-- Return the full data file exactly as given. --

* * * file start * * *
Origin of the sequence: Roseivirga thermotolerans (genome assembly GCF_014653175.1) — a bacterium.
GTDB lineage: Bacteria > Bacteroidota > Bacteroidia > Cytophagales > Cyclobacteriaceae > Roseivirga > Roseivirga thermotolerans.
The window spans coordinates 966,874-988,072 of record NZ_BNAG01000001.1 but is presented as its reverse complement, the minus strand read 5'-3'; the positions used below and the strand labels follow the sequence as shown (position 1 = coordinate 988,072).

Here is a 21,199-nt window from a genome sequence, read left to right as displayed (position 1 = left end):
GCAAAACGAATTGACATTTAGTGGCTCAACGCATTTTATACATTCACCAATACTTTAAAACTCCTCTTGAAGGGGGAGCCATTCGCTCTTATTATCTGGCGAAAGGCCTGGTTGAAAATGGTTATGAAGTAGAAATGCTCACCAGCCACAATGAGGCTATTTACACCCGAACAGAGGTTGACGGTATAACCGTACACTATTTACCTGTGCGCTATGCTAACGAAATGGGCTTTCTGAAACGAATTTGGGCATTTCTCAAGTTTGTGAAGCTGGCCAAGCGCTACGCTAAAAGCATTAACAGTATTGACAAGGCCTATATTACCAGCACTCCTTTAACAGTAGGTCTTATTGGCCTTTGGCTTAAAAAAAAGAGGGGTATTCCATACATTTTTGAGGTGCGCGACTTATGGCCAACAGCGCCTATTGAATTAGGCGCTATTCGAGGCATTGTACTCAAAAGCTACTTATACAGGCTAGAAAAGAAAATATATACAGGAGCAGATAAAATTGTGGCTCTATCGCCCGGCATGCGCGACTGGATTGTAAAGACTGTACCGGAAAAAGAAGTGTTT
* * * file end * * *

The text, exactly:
Origin of the sequence: Roseivirga thermotolerans (genome assembly GCF_014653175.1) — a bacterium.
GTDB lineage: Bacteria > Bacteroidota > Bacteroidia > Cytophagales > Cyclobacteriaceae > Roseivirga > Roseivirga thermotolerans.
The window spans coordinates 966,874-988,072 of record NZ_BNAG01000001.1 but is presented as its reverse complement, the minus strand read 5'-3'; the positions used below and the strand labels follow the sequence as shown (position 1 = coordinate 988,072).

Here is a 21,199-nt window from a genome sequence, read left to right as displayed (position 1 = left end):
GCAAAACGAATTGACATTTAGTGGCTCAACGCATTTTATACATTCACCAATACTTTAAAACTCCTCTTGAAGGGGGAGCCATTCGCTCTTATTATCTGGCGAAAGGCCTGGTTGAAAATGGTTATGAAGTAGAAATGCTCACCAGCCACAATGAGGCTATTTACACCCGAACAGAGGTTGACGGTATAACCGTACACTATTTACCTGTGCGCTATGCTAACGAAATGGGCTTTCTGAAACGAATTTGGGCATTTCTCAAGTTTGTGAAGCTGGCCAAGCGCTACGCTAAAAGCATTAACAGTATTGACAAGGCCTATATTACCAGCACTCCTTTAACAGTAGGTCTTATTGGCCTTTGGCTTAAAAAAAAGAGGGGTATTCCATACATTTTTGAGGTGCGCGACTTATGGCCAACAGCGCCTATTGAATTAGGCGCTATTCGAGGCATTGTACTCAAAAGCTACTTATACAGGCTAGAAAAGAAAATATATACAGGAGCAGATAAAATTGTGGCTCTATCGCCCGGCATGCGCGACTGGATTGTAAAGACTGTACCGGAAAAAGAAGTGTTT